We made our usual short video tour to give you an impression of the way the show was designed. It follows the felicitously varied architecture of the building of which we were given the entire ground floor. In addition to the videos, photographs in various formats and such props as dresses and jewelry are exhibited in vitrines. The room titles and numbers are visible, so that you can follow the development of the show. All text panels use the beautiful font of our brochure and are in three languages: Finnish, Swedish and English.

Below is a photo gallery of pictures made by the museum’s photographer, Jari Nieminen @ Aboa Vetus & Ars Nova. The series follows the order of the rooms and scenes. At the end I include some photos with people, to get a sense of the space.

The exhibition is complemented by a discussion group focusing on the novel and the installation. The group will meet at the museum on three separate occasions during the spring of 2017, on Sundays from 1pm to 3pm. The meetings involve viewing sections of the Madame B installation and discussing both the novel and the installation regarding their themes and similarities. The videos contain both direct references to Flaubert’s novel and keen observations on our own modern culture.

Doctor Päivi Kosonen, a literary scholar and therapist specializing in French literature, will be leading the discussion based on the video installation and novel. Special attention will be paid to the participants’ own viewing and reading experiences. Reading the novel is not mandatory for taking part in the meetings, though reading it beforehand or between meetings might enrich your viewing experience and discussion.


Sunday 26 March from 1pm to 3 pm: Adolescence and Dreams
Sunday 23 April from 1pm to 3pm: Boredom and Passion
Sunday 21 may from 1pm to 3pm: Suffocating Void and Freedom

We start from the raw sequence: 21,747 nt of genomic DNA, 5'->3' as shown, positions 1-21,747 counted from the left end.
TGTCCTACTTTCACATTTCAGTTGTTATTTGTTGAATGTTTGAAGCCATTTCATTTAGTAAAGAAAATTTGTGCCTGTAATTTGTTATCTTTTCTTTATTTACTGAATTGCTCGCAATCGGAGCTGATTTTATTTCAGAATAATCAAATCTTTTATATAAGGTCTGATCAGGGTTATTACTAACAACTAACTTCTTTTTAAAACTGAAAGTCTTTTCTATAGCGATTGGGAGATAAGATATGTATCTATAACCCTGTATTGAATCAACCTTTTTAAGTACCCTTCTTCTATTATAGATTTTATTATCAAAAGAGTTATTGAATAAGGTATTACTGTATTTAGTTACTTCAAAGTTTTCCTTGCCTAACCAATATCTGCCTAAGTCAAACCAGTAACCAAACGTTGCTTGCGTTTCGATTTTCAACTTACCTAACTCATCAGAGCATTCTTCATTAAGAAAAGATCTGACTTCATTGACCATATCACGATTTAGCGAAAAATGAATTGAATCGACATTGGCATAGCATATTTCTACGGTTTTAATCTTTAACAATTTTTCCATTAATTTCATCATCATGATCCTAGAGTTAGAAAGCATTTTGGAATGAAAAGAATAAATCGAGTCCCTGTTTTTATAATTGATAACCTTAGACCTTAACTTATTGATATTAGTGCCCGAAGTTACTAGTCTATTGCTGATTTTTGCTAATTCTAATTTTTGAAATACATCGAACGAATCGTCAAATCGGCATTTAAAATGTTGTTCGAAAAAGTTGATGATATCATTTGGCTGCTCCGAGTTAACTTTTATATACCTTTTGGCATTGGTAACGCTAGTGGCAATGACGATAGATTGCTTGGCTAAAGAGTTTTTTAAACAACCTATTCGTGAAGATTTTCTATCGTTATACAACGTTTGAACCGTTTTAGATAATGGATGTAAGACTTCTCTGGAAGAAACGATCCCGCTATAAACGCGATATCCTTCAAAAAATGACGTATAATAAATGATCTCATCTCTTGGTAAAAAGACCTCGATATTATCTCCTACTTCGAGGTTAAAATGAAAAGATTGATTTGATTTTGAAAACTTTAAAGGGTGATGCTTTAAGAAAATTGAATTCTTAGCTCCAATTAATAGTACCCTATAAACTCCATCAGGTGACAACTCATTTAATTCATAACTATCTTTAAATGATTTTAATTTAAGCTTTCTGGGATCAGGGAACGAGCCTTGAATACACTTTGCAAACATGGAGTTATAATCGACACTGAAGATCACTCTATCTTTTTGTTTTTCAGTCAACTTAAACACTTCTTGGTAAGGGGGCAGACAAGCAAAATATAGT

Thank you, Païvi, for elaborating the complex relationship between literature and film!

Päivi Kosonen

Here is an impression of the first session, written by Päivi:
Sunday’s session went well, ambiance was good, and discussion lively. At least they said so in the end of the meeting when I asked for feedback. No final truth about Madame Bovary was found (:
There were 12 participants in the group, so it was quite a big discussion group. We started acccordingly, slowly, in relaxed intentionality kind of feeling, tried first to go together with the help of image cards I had put on the floor, and then watched your videos for 35 minutes - walking freely, making notes - , after which we were having some coffee, and discussed the inventory task I had given to the participants: to list feelings, ideas, images, sounds, details or settings your Madame B had evoked in their minds. In the end of this first two hours session I gave a writing exercise in which the participants were asked to focus on one detail in you work, descripe it in free writing of 7 minutes and reflect especially the motives for choosing this very detail. This writing was for private purposes but we ended sharing ideas about it. Summa summarum I had an impression that Madame B had had a big effect on participant’s minds, and many of them wanted to see more videos - even before April session, and some said that they would like to read Flaubert’s novel. (Most of them had read it.)
So the first session was an inventory session (instead of adolescence and dreams) and was focussed on your videos, on participant’s first impressions, on themes and subjects and issues of Madame B, and the next sessions. In April I shall “introduce” Flaubert’s Madame Bovary, the novel, besides your work. I am already looking forward to the next session. Let’s see how the group will develop - and in which sense. It is not a developmental group I have used to have, but something else. Anyhow, it is group of lively persons (one male), all super interested in your work and Madame B. And next time there will be 2 persons more.